Reading: Chasing the Flame: Sergio Vieria de Mello and the Fight to Save the World by Power & Islam and Social Work by Crabtree, Husain & Spalek
Recently Watched: Starting Out in the Evening and Sacco & Vanzetti (both excellent)
Thankful for: the great libraries here, that make my book habit non-life-threatening
Working on: Making a big pot of harira
From the Jan. 8th edition of The Washington Post, not exactly the bastion of liberalism and Palestinian solidarity:
"The International Committee of the Red Cross said Thursday that it had found at least 15 bodies and several children -- emaciated but alive -- in a row of shattered houses in the Gaza Strip and accused the Israeli military of preventing ambulances from reaching the site for four days."
The news that rockets were fired from Lebanon is troubling, but not totally unexpected. Let's hope this isn't the stirrings of a broader regional conflict. Juan Cole, always a good read for grasping the wider ramifications, reports al-Sadr calling for Iraqis to kill U.S. troops in retaliation for the Gaza assault.
707 dead and more than 3,000 wounded since Dec. 27 in Gaza. 11 Israelis killed, eight of them soldiers, four of them killed in friendly fire incidents. Enough?
Academically, I understand P.E. Obama's insistence that there is not much he or his administration can do until he takes over on Jan. 20. Emotionally, I don't know what or who will be left to negotiate over by then, nor am I sure if the rest of the world will see this as simply another Bush failure. Will Gaza haunt the new administration?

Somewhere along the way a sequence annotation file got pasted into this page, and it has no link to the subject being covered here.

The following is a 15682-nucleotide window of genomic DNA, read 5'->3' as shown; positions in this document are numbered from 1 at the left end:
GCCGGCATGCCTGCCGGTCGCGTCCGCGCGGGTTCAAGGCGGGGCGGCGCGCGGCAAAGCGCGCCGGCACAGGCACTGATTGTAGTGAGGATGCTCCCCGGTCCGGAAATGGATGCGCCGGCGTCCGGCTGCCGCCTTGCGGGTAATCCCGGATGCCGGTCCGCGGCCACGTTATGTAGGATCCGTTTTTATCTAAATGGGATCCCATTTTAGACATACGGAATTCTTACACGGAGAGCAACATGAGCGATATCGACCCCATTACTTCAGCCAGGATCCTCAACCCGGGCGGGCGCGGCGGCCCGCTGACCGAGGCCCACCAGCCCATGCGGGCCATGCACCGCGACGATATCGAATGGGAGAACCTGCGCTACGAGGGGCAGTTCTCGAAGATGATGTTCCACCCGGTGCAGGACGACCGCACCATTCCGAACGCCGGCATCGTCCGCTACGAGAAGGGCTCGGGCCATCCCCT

Again, those of you in the U.S. must understand how different a view, how neutered a view we get of this and other conflicts, to say nothing of the rest of the world on a good day. In a country where even the respectful photograph of flag-draped coffins of our own dead soldiers cannot be published, how can we ever expect to get a realistic view of the world and of war? Most of us in this society are so insulated from the notion of death, both in relation to war and in a broader sense, and I believe that is so dangerous because it takes the concept of consequences out of the equation. "War" is that cockpit image of a smart bomb hitting it's target on the nightly news or that first-person shooter game your kid plays all day long. It's all happening over there to somebody else. However, the world doesn't work that way anymore; it's smaller and more mobile. When other people around the world see things like this (disturbing) or the images we don't see of our own war dead (and, yes, they are out there), we need to see it and understand that all actions have consequences. Call it what you like, but understand that this is what the rest of the world sees. Most in this country would do well just to go back and look at the photographs of corpses on battlefields of the Civil War made by Mathew Brady or Thomas O'Sullivan. War is hell.
PS: One spot of good news out there. Add that to the apology Air Tran finally gave a Muslim-American family it kicked off a recent flight. I guess I can wear my اين الحب؟ tshirt next time I fly.